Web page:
I don’t find a thing. I just find…I guess that’s what I identify as me, that somehow I’ve been wronged.
Okay, but what is that ‘I’ that has been wronged? It’s not your body. We’ve already discovered it’s not your body. It’s not a thought. You can’t wrong a thought. You can’t upset a thought. So it’s not your thought that has been upset, it’s not your body that has been upset, and it’s not awareness, the one that hears the words, because that’s just an open, empty space that is open to everything.
So it’s some sense of myself.
What is that?
I don’t know what it is.
You don’t know what it is, but you spend much of your life thinking and feeling on its behalf.
Right! What is it?
You tell me! You’re the one who is claiming the existence of this one.
I can’t identify what it is.
Perfect. You’re quite right. Why can’t you identify it? It’s not there.
But it feels like it is!
It’s not there. It’s a fictional ‘I’, an imaginary self, on whose behalf we spend most of our lives thinking, feeling, acting and relating. And yet, we can just pause and say, ‘Okay, what exactly is this “I”? Let’s be really specific and scientific. What is this “I” on whose behalf I spend so much time thinking and feeling? It’s not my body. The body is not upset by some words. You can’t upset a thought or an image, so it’s not my mind that is upset, although the mind can express upset. And it’s not awareness, because awareness is open and empty.’ What else is there in your experience?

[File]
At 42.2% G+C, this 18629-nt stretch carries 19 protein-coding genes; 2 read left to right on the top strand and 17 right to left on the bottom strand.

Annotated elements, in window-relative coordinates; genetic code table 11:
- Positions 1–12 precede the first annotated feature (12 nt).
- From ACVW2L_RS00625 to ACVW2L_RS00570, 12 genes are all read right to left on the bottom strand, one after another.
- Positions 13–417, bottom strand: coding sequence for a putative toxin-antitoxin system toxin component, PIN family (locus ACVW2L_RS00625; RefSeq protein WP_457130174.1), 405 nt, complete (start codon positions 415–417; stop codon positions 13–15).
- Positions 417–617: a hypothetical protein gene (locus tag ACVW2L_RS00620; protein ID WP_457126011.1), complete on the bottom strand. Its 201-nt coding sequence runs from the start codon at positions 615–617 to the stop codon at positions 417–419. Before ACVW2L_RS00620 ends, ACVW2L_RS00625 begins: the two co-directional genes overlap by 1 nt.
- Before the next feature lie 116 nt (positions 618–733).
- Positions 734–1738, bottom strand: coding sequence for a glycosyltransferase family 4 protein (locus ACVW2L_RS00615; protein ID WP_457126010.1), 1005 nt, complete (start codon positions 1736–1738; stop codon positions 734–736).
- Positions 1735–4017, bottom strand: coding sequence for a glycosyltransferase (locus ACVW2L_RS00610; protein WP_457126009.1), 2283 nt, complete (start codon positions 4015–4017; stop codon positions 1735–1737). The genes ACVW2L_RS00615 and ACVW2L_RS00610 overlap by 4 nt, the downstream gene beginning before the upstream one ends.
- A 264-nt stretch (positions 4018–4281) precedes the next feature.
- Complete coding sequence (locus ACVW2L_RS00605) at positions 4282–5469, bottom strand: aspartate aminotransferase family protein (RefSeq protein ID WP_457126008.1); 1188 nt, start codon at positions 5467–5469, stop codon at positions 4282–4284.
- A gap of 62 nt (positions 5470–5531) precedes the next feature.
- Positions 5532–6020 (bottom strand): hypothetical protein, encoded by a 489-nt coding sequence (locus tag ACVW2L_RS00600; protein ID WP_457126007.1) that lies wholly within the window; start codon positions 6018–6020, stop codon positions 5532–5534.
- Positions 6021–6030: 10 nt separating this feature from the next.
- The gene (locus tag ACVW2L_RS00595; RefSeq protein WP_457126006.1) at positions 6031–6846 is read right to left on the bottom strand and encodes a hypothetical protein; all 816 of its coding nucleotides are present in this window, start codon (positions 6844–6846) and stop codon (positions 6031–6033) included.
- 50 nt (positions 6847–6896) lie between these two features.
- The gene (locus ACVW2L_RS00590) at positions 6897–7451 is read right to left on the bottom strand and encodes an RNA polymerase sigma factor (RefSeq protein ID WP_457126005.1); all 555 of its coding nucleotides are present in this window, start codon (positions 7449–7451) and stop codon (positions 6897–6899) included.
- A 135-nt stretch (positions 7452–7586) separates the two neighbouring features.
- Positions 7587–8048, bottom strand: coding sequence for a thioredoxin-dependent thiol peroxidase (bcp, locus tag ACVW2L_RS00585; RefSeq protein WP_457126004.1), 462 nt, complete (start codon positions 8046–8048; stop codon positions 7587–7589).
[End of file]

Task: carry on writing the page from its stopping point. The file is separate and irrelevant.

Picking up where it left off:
There isn’t anything else. It’s a fictitious ‘I’. It’s the ghost in the system that is not really there, on whose behalf we spend most of our lives thinking and feeling. Now, when you discover that, when you’re feeling upset, and instead of getting mad with the person who did whatever they did, you say, ‘Okay, I’m just going to go towards this “I” that is upset’, and when you don’t find it, when you can’t find the one on whose behalf the upset is taking place, what happens to the upset?
I assume it would just go away, because there are no shoulds anymore. There’s no reason to be upset. So I don’t have to fix it or do anything?
No, you don’t have to fix it. You’ve seen that the character upon whom the upset feeling depends has been discovered to be non-existent. When that happens, the bottom drops out of the story of the upset. What you will be left with is a wave, because as you rightly said, this feeling has an impact on the body, this feeling in the chest or in the belly. That will remain, but it’s no longer a feeling of being upset – it’s just a sensation. And because the sensation has no functional purpose, the residue of upset in the body has no purpose other than to support the separate self that was upset. It’s a kind of ally in the body of the separate self.
Now that this separate, upset self has been seen to be non-existent, this sensation in the body no longer has a job. It’s redundant. And it will just gradually dissipate out of the body as a result, because it’s not required any longer, and the body will be washed clean of this tension and will be returned to its natural state of openness and sensitivity.